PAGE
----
The American Revolution was a political movement and war that eventually led to American independence from Great Britain. As colonies of Britain, America paid taxes but did not have representation in British government. In 1765, colonists protested the Stamp Act, which they viewed as unfair taxation. Protests escalated in the 1770s, and the British government imposed new legislation that limited the colonies' self-governance. Within three years, the colonies established a Continental Congress, went to war with Britain, and declared independence. The war ended in 1781 with Britain's surrender to American forces at Yorktown.
Culturally Relevant Pedagogy Considerations
In many ways, the American Revolution can feel foreign to modern students. The distance of time combined with the socio-political changes in our communities can make this event feel distant. Consider how concept-based inquiry questions can help students draw connections between themselves and historical actors who are in many ways very different from them. Challenge yourself to explain exactly why this event from the past matters to students today, not just in terms of why it should matter but a compelling argument that connects with what students believe does matter. Concepts like power, justice, fairness, and more can help draw connections between what students believe to be important and how this history influences the way we define those concepts today.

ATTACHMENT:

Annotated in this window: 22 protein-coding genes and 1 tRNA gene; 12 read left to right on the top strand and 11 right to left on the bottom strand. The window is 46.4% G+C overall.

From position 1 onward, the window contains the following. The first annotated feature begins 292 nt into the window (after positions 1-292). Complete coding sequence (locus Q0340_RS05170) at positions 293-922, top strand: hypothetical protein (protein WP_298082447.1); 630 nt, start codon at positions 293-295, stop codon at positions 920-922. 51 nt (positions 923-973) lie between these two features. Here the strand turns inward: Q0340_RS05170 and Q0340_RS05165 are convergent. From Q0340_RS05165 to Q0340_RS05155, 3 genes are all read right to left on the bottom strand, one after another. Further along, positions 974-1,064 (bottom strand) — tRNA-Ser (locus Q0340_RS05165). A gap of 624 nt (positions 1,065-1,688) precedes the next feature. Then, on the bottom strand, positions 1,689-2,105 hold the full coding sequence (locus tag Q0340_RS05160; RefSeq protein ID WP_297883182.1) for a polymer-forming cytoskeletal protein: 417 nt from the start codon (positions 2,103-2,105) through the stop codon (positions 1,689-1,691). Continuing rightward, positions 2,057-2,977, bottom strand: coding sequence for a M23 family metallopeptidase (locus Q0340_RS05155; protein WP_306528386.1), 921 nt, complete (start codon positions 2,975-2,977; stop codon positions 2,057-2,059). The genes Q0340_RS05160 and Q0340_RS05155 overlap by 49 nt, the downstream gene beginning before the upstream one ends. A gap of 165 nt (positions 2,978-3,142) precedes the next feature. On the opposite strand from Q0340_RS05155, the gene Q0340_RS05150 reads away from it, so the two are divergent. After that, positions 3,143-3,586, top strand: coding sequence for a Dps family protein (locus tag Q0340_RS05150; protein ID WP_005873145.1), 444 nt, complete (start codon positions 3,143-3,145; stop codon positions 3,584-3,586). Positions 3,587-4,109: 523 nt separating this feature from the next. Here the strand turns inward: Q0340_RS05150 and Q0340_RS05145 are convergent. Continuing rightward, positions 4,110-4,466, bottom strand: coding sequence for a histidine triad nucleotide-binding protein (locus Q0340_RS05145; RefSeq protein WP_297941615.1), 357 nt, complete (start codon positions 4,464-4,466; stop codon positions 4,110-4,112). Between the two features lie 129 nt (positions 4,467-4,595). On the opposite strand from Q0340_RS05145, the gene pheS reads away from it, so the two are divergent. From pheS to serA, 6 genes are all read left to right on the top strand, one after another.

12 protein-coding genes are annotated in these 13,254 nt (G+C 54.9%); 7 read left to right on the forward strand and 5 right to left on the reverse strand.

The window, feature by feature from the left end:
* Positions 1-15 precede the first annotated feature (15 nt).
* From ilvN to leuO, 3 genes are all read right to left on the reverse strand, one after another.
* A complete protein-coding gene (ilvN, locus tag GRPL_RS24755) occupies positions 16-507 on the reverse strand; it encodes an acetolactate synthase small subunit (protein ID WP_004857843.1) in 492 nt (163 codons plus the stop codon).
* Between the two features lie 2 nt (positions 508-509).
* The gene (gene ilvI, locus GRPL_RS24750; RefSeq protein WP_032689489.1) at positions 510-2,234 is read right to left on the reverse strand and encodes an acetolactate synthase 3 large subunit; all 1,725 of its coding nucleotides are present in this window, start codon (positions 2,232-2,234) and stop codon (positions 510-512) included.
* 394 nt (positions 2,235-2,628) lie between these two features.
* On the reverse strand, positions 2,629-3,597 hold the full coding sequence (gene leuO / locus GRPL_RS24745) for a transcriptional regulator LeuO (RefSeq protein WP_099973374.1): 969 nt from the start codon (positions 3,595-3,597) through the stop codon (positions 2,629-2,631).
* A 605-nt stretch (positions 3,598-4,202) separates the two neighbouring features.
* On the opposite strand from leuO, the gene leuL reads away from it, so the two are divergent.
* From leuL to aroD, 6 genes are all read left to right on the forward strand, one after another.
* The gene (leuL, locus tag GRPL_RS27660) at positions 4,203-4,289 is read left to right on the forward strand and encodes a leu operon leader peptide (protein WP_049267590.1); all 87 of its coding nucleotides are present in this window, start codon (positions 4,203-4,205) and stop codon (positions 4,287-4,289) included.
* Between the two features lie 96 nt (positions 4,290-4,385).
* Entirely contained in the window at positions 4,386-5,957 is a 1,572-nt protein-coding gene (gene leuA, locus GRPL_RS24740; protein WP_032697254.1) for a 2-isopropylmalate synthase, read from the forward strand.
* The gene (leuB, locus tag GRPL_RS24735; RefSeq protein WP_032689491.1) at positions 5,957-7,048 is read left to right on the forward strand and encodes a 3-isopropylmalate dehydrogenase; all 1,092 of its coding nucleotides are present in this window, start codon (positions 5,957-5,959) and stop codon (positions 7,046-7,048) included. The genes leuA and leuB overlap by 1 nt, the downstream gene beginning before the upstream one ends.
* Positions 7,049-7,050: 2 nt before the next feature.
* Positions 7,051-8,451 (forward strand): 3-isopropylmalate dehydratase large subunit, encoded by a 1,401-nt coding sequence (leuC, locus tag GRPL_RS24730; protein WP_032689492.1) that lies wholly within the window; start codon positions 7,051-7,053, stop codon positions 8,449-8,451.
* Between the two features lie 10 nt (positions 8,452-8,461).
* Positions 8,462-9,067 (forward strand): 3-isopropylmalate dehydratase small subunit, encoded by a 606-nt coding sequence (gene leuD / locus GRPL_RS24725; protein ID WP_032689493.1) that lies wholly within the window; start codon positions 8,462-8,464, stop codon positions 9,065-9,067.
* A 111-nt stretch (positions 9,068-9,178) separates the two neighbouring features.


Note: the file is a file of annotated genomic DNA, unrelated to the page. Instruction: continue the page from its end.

A map of the British and French dominions in North America
Creator: John Mitchell
This is the place to affix the stamp
Creator: William Bradford
The bloody massacre
Creator: Paul Revere
The Bostonians paying the excise-man
Creator: Robert Sayer and John Bennett
"You are now my enemy"
Creator: Benjamin Franklin
Poor old England endeavoring to reclaim his wicked children
Creator: Matthew Darly
Creator: John Trumbull
The Sentiments of an American Woman
View of the attack on Bunker’s Hill
Creator: John Lodge
A N.W. view of the state house in Philadelphia
Creator: Charles Willson Peale